Catholics, Jews, Humanists and Muslims Meet: Confronting Interfaith Dialogue 50 Years Later

This past year marked the 50th anniversary of one of the most important documents of the 20th century. It has profoundly shaped the contours of human relations since its publication in 1965. The Second Vatican Council in the work Nostra Aetate set forth a new paradigm in interfaith dialogue between Catholicism and other religions, particularly Judaism. Rabbi Jonathan Sacks remarking on the 50th anniversary of the document in our current global context of inter-religious strife and violence wrote:

“We need, if anything, another and larger Nostra Aetate, binding together the great world religions in a covenant of mutuality and responsibility.”

In the days and months leading up to the declaration by the Catholic Church much ink was spilled by people from all faiths contemplating what a new era of interfaith relations meant for them and for their faith community.

READ: Jewish-Christian Relations After the Holocaust

In the pages of Tradition, a journal of Orthodox Jewish thought, Rabbi Joseph Soloveitchik offered a way forward succinctly titled, Confrontation (Tradition, Spring 1964). The essay is far more than only a how-to guide on interfaith interaction but rather presents a sweeping thesis on the nature of human existence, the suffering and triumph of free will and agency and the utter uniqueness of the human being in “confronting” the rest of creation. Rabbi Soloveitchik, in what I believe to be a central argument to the entire essay, extends this notion of uniqueness to the encounter between any two people:

“In fact, the closer two individuals get to know each other, the more aware they become of the metaphysical distance separating them. Each one exists in a singular manner, completely absorbed in his individual awareness which is egocentric and exclusive. The sun of existence rises with the birth of one’s self-awareness and sets with its termination. It is beyond the experiential power of an individual to visualize an existence preceding or following his… The gap of uniqueness is too wide to be bridged. Indeed, it is not a gap, it is an abyss.”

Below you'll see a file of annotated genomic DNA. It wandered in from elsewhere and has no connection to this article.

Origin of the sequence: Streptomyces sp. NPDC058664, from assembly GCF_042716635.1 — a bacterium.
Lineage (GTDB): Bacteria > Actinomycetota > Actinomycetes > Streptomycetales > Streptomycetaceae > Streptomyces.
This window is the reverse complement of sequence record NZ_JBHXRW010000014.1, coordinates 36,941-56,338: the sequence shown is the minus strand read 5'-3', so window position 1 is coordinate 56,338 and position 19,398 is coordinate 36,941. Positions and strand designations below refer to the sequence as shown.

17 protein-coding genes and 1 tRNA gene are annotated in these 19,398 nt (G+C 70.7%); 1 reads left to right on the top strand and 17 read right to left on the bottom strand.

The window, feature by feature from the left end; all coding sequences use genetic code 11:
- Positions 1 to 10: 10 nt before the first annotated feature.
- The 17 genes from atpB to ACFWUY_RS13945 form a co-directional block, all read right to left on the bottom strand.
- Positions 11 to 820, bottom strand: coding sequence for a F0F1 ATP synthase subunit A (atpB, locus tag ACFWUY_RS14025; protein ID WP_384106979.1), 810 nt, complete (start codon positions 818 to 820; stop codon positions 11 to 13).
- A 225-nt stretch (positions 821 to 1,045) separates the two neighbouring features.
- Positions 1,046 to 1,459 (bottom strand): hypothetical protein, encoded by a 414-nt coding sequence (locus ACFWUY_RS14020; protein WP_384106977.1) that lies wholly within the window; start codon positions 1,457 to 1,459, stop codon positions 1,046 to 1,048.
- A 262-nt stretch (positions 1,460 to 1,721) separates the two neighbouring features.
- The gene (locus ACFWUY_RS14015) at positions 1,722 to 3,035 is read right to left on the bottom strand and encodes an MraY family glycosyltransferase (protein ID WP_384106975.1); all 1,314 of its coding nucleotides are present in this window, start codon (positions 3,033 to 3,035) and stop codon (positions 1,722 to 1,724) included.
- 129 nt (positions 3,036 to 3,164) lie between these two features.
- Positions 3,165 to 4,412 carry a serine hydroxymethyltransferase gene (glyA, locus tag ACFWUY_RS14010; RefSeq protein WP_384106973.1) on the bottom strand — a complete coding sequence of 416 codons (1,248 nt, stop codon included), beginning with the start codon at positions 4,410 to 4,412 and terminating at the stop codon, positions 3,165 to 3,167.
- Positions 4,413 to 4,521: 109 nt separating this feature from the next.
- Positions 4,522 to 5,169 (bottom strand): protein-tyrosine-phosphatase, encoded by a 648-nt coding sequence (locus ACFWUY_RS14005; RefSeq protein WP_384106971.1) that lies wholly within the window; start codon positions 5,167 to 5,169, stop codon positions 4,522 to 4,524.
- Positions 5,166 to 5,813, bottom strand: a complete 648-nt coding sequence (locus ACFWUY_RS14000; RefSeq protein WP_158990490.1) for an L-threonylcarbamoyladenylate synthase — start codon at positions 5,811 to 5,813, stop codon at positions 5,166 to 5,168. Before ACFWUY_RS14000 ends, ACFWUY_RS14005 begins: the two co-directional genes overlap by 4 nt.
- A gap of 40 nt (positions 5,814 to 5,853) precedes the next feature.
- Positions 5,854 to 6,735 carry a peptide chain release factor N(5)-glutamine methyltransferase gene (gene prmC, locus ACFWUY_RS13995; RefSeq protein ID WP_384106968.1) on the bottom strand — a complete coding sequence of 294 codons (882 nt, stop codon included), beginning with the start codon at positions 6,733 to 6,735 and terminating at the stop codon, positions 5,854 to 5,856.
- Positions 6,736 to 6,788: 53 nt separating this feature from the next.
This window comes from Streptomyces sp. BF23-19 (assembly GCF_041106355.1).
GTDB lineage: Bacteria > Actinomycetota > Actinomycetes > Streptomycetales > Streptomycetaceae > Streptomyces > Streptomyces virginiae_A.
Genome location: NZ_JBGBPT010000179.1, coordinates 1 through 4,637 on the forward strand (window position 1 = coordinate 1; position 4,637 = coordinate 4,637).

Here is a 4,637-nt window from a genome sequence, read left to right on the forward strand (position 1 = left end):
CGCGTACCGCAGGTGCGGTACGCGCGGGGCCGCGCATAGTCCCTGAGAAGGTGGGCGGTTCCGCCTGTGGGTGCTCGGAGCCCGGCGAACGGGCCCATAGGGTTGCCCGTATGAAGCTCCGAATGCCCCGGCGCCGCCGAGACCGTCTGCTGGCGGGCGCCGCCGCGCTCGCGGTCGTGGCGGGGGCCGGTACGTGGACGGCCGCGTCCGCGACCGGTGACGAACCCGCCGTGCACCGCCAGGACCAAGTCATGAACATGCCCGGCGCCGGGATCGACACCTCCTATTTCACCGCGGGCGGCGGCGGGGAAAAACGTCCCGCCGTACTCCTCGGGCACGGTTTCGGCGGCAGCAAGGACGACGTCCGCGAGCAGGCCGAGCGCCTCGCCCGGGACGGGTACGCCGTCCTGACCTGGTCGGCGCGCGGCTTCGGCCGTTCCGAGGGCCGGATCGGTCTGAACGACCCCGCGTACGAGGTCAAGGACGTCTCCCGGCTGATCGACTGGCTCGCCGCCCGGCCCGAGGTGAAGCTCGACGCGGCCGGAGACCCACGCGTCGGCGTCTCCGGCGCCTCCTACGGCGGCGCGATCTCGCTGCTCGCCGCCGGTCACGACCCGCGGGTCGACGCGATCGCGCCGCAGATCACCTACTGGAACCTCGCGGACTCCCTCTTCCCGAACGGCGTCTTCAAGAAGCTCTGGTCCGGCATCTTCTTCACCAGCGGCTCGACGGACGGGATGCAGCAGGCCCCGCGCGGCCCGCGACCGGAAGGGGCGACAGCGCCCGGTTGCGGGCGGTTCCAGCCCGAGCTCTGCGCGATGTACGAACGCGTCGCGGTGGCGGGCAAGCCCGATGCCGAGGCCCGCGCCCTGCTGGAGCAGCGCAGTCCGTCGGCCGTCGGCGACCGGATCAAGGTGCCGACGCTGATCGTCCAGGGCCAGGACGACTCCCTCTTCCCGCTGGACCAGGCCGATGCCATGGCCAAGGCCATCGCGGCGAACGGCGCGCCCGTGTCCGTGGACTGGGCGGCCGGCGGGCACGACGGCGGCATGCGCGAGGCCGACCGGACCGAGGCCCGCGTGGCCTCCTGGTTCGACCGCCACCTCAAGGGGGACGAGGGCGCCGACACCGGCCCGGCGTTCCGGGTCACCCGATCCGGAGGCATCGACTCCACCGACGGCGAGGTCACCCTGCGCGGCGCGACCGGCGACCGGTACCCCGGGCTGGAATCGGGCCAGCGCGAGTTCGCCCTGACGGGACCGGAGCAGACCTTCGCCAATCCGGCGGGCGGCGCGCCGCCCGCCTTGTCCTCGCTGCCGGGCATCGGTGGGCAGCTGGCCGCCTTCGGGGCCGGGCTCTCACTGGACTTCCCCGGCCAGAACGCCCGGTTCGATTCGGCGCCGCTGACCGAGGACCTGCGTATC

I recently began reflecting on this essay again as Maggid Books put out a new edition of a collection of Rabbi Soloveitchik’s essays “Confrontation and Other Essays“. It is a wonderful resource to add to one’s library for easy reference to some of the most important philosophical and theological ideas from Rabbi Soloveitchik conveniently put together in one slim volume. In my previous readings of Confrontation I did not spend as much time studying the parts that develop his central idea before delving into his prescriptions for interfaith dialogue. Whether for my own study or for preparation for classes I was teaching it was those prescriptive ideas that were the most compelling during those times I read the essay. However, as I re-read and focused in on the development of his idea before the guidelines were presented, I was struck by his notion that an individual is entirely “egocentric and exclusive” and that the “gap of uniqueness is… an abyss.” Is that truly so?

Compare Rabbi Soloveitchik’s conception of the unbridgeable divide between each person with that of Martin Buber: